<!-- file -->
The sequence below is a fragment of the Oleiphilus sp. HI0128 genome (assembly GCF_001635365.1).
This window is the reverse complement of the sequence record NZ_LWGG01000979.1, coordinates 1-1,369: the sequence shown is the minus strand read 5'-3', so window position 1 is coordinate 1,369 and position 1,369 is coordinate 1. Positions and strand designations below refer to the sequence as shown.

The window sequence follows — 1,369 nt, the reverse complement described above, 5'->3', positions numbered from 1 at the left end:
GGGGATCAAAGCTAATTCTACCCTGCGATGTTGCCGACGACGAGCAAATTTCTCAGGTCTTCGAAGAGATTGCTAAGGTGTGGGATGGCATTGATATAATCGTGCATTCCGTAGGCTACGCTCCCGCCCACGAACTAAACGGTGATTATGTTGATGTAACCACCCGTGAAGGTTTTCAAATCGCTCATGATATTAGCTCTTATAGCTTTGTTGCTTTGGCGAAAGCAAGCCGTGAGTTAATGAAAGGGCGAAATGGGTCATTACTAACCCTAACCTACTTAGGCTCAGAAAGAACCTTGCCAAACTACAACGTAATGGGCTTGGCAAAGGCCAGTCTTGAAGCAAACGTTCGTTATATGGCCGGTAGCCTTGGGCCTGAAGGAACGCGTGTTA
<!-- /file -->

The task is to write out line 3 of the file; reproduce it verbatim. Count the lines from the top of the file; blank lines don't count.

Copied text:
The window sequence follows — 1,369 nt, the reverse complement described above, 5'->3', positions numbered from 1 at the left end: